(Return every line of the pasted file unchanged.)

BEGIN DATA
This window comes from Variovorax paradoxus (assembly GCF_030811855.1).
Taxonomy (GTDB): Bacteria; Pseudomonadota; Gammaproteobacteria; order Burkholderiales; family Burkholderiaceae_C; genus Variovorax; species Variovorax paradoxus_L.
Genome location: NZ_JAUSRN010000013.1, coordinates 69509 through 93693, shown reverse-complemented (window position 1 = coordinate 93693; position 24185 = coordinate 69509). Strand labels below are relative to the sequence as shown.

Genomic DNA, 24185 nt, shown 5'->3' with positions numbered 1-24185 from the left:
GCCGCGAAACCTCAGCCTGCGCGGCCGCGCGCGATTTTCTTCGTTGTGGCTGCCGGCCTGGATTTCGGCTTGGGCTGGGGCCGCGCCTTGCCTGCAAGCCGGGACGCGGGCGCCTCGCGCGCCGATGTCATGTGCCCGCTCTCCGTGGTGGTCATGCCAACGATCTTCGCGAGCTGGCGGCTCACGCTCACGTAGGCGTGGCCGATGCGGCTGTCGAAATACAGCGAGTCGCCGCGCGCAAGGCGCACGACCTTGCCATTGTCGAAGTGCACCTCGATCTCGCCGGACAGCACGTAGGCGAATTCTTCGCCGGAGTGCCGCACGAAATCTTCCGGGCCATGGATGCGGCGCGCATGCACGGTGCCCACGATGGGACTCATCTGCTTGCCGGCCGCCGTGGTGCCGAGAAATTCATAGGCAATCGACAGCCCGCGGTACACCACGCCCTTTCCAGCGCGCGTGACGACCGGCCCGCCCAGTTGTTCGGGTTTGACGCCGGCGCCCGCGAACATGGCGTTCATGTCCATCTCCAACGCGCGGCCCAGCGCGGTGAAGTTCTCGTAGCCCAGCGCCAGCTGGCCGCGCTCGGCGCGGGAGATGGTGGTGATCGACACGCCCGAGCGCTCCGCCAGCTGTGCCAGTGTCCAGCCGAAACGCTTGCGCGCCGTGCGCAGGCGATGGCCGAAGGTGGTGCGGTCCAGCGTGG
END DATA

This window comes from Variovorax paradoxus (assembly GCF_030811855.1).
Taxonomy (GTDB): Bacteria; Pseudomonadota; Gammaproteobacteria; order Burkholderiales; family Burkholderiaceae_C; genus Variovorax; species Variovorax paradoxus_L.
Genome location: NZ_JAUSRN010000013.1, coordinates 69509 through 93693, shown reverse-complemented (window position 1 = coordinate 93693; position 24185 = coordinate 69509). Strand labels below are relative to the sequence as shown.

Genomic DNA, 24185 nt, shown 5'->3' with positions numbered 1-24185 from the left:
GCCGCGAAACCTCAGCCTGCGCGGCCGCGCGCGATTTTCTTCGTTGTGGCTGCCGGCCTGGATTTCGGCTTGGGCTGGGGCCGCGCCTTGCCTGCAAGCCGGGACGCGGGCGCCTCGCGCGCCGATGTCATGTGCCCGCTCTCCGTGGTGGTCATGCCAACGATCTTCGCGAGCTGGCGGCTCACGCTCACGTAGGCGTGGCCGATGCGGCTGTCGAAATACAGCGAGTCGCCGCGCGCAAGGCGCACGACCTTGCCATTGTCGAAGTGCACCTCGATCTCGCCGGACAGCACGTAGGCGAATTCTTCGCCGGAGTGCCGCACGAAATCTTCCGGGCCATGGATGCGGCGCGCATGCACGGTGCCCACGATGGGACTCATCTGCTTGCCGGCCGCCGTGGTGCCGAGAAATTCATAGGCAATCGACAGCCCGCGGTACACCACGCCCTTTCCAGCGCGCGTGACGACCGGCCCGCCCAGTTGTTCGGGTTTGACGCCGGCGCCCGCGAACATGGCGTTCATGTCCATCTCCAACGCGCGGCCCAGCGCGGTGAAGTTCTCGTAGCCCAGCGCCAGCTGGCCGCGCTCGGCGCGGGAGATGGTGGTGATCGACACGCCCGAGCGCTCCGCCAGCTGTGCCAGTGTCCAGCCGAAACGCTTGCGCGCCGTGCGCAGGCGATGGCCGAAGGTGGTGCGGTCCAGCGTGG